Enriching NSW with cultural diversity

Reading Time: 5 minutes

The recently appointed Chair of the Community Relations Commission hopes to better engage with the youth and build a harmonious society

Dr GK (Hari) Harinath OAM has one goal as the new Chair of the NSW Community Relations Commission, to make the state of New South Wales the most harmonious, culturally diverse, and tolerant place for everyone to live.

“There are more than 200 migrant groups, and more than 250 languages spoken in New South Wales,” Dr Harinath says.

“Where else can you find such a rich, culturally diverse population? Cultural harmony is what we’ve got to maintain. It’s not about what the government can do, it’s about what each one of us can do”.

He should know. As a Tamilian who was born and brought up in Hyderabad, he’s married to a Bangalorean, raised his kids in Australia, and has warmly welcomed an Aussie son-in-law and an Aussie daughter-in-law into his family. Ask him about cultural harmony!

Dr Harinath believes it is important to lead by example, and community leaders should “spread the word of harmony, peace and love within multicultural and interfaith communities”.

The new Advisory Board of the Community Relations Commission (CRC), soon to be known as Multicultural NSW, has recently welcomed new representatives from almost all the major cultural backgrounds active in the State. This includes people from Indigenous Australian and Anglo-Celtic backgrounds.

“The CRC is there for everyone,” Dr Harinath says. “I was very keen to include people from a variety of cultural backgrounds to ensure new ways of bringing together all Australians”.

The Advisory Board will also have two Youth Members who will act as representatives for the younger generation. Dr Harinath hopes they will assist him in harnessing the power of social media to engage with a different demographic.

“I strongly believe in dialogue with the youth,” Dr Harinath says. “Youth are the best investment of today for the future of tomorrow”.

With regard to the jihadist elements among youth in the Australian community, with some members going overseas to fight, Dr Harinath believes inclusivity and education are the key.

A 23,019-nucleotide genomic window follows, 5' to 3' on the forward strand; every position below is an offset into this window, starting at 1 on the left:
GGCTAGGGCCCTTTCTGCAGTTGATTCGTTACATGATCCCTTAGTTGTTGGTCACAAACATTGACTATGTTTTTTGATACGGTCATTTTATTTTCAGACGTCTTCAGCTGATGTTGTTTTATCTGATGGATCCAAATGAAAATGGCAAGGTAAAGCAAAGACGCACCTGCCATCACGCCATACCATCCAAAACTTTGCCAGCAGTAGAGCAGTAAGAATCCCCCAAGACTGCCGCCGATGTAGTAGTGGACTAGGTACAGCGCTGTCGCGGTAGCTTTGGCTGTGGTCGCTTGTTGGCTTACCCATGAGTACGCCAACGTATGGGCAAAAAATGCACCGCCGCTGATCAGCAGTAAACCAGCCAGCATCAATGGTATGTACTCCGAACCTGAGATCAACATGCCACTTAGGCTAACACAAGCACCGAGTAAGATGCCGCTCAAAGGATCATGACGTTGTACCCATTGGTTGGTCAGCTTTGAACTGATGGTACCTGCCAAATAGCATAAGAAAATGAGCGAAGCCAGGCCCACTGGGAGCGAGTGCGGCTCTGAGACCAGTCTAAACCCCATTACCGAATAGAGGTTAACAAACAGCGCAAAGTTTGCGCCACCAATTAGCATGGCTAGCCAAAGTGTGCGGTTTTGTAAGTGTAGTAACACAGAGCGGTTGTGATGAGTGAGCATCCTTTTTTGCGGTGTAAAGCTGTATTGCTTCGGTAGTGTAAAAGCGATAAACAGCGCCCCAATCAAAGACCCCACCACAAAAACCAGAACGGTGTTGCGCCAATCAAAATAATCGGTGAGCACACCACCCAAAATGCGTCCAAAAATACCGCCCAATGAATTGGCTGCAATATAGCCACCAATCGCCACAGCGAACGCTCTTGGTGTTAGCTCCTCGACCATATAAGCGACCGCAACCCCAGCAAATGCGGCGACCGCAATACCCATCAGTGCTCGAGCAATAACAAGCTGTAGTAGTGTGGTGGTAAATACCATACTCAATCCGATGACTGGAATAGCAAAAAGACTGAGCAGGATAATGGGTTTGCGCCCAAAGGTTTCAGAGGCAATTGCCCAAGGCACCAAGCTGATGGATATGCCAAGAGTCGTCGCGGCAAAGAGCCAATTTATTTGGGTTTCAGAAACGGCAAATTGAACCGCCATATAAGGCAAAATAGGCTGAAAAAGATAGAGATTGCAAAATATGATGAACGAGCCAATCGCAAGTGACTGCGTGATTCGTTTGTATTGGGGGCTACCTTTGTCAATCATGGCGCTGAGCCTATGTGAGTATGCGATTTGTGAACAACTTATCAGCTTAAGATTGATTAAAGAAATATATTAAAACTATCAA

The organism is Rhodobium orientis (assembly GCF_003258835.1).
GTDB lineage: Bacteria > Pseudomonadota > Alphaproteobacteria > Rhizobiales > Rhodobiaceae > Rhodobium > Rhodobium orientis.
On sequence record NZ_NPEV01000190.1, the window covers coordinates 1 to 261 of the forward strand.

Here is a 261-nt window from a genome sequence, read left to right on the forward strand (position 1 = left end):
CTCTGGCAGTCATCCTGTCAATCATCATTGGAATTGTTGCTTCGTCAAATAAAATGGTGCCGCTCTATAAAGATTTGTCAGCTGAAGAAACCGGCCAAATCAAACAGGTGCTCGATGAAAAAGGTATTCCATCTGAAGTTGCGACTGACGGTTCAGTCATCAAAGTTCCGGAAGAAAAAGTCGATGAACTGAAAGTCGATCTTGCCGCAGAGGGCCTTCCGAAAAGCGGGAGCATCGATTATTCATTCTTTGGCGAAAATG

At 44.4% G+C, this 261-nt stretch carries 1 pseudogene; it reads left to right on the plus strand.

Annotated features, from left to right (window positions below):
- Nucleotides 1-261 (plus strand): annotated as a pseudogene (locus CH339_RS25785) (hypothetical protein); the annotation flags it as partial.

“It is a huge task to prevent them from feeling isolated or disenfranchised. We need to ensure we put in place education programs and engage with youth of all cultural backgrounds”.

The role of the mainstream media in ensuring a harmonious society for all Australians is also on the agenda for Dr Harinath.

“The good thing about a democratic society,” Dr Harinath says, “is that people can engage in discussions with each other and this brings a great deal of vibrancy to our society. We are lucky to have a multicultural society which bring lots of positive elements. Look at the talent it brings in from various cultures; look at the work forces it brings; look at the economy it generates. Multiculturalism brings lots of positives to Australia, but of course we need everyone to promote it and the best people to promote this are the media”.

Dr Harinath believes the Commission needs to work more closely with the media to make mainstream sections more aware of the benefits of multiculturalism, rather than allowing shock jocks to control the message. He also hopes to see more culturally diverse content on television reflecting the diversity of Australian society.

“I am a strong believer in consultation and negotiation,” Dr Harinath says. “There is nothing that can’t be resolved through these processes”.